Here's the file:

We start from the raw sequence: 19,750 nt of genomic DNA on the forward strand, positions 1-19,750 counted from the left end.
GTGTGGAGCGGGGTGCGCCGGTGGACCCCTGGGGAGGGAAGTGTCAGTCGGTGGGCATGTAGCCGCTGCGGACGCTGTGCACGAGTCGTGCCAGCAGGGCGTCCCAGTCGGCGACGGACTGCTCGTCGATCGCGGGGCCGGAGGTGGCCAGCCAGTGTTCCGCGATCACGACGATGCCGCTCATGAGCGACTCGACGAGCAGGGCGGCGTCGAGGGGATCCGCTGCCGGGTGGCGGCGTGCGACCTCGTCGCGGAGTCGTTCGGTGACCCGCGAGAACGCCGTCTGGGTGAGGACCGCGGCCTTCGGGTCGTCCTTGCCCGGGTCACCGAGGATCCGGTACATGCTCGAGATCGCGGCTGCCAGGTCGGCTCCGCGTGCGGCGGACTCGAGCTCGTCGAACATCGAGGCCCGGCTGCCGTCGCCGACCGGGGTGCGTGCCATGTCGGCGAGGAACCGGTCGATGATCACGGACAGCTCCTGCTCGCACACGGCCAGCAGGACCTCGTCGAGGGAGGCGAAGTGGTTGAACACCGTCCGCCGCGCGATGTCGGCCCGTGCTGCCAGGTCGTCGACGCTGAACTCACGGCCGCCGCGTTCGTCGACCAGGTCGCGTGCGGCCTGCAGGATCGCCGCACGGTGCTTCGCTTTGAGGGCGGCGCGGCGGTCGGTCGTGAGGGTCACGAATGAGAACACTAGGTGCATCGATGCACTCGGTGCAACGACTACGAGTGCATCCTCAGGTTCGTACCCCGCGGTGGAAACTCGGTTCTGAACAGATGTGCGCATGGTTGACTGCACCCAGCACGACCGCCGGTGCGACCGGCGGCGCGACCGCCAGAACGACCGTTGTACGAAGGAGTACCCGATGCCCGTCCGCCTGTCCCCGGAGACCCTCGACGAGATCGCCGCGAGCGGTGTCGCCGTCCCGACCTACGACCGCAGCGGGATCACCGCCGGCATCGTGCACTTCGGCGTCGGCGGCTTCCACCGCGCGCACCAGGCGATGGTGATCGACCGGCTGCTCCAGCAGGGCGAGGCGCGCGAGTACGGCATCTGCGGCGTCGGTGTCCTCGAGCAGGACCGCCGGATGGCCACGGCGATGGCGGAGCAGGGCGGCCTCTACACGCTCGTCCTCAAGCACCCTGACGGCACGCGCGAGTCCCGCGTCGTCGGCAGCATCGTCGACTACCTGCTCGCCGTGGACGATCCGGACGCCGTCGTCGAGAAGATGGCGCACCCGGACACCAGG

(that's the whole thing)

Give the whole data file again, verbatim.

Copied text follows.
We start from the raw sequence: 19,750 nt of genomic DNA on the forward strand, positions 1-19,750 counted from the left end.
GTGTGGAGCGGGGTGCGCCGGTGGACCCCTGGGGAGGGAAGTGTCAGTCGGTGGGCATGTAGCCGCTGCGGACGCTGTGCACGAGTCGTGCCAGCAGGGCGTCCCAGTCGGCGACGGACTGCTCGTCGATCGCGGGGCCGGAGGTGGCCAGCCAGTGTTCCGCGATCACGACGATGCCGCTCATGAGCGACTCGACGAGCAGGGCGGCGTCGAGGGGATCCGCTGCCGGGTGGCGGCGTGCGACCTCGTCGCGGAGTCGTTCGGTGACCCGCGAGAACGCCGTCTGGGTGAGGACCGCGGCCTTCGGGTCGTCCTTGCCCGGGTCACCGAGGATCCGGTACATGCTCGAGATCGCGGCTGCCAGGTCGGCTCCGCGTGCGGCGGACTCGAGCTCGTCGAACATCGAGGCCCGGCTGCCGTCGCCGACCGGGGTGCGTGCCATGTCGGCGAGGAACCGGTCGATGATCACGGACAGCTCCTGCTCGCACACGGCCAGCAGGACCTCGTCGAGGGAGGCGAAGTGGTTGAACACCGTCCGCCGCGCGATGTCGGCCCGTGCTGCCAGGTCGTCGACGCTGAACTCACGGCCGCCGCGTTCGTCGACCAGGTCGCGTGCGGCCTGCAGGATCGCCGCACGGTGCTTCGCTTTGAGGGCGGCGCGGCGGTCGGTCGTGAGGGTCACGAATGAGAACACTAGGTGCATCGATGCACTCGGTGCAACGACTACGAGTGCATCCTCAGGTTCGTACCCCGCGGTGGAAACTCGGTTCTGAACAGATGTGCGCATGGTTGACTGCACCCAGCACGACCGCCGGTGCGACCGGCGGCGCGACCGCCAGAACGACCGTTGTACGAAGGAGTACCCGATGCCCGTCCGCCTGTCCCCGGAGACCCTCGACGAGATCGCCGCGAGCGGTGTCGCCGTCCCGACCTACGACCGCAGCGGGATCACCGCCGGCATCGTGCACTTCGGCGTCGGCGGCTTCCACCGCGCGCACCAGGCGATGGTGATCGACCGGCTGCTCCAGCAGGGCGAGGCGCGCGAGTACGGCATCTGCGGCGTCGGTGTCCTCGAGCAGGACCGCCGGATGGCCACGGCGATGGCGGAGCAGGGCGGCCTCTACACGCTCGTCCTCAAGCACCCTGACGGCACGCGCGAGTCCCGCGTCGTCGGCAGCATCGTCGACTACCTGCTCGCCGTGGACGATCCGGACGCCGTCGTCGAGAAGATGGCGCACCCGGACACCAGG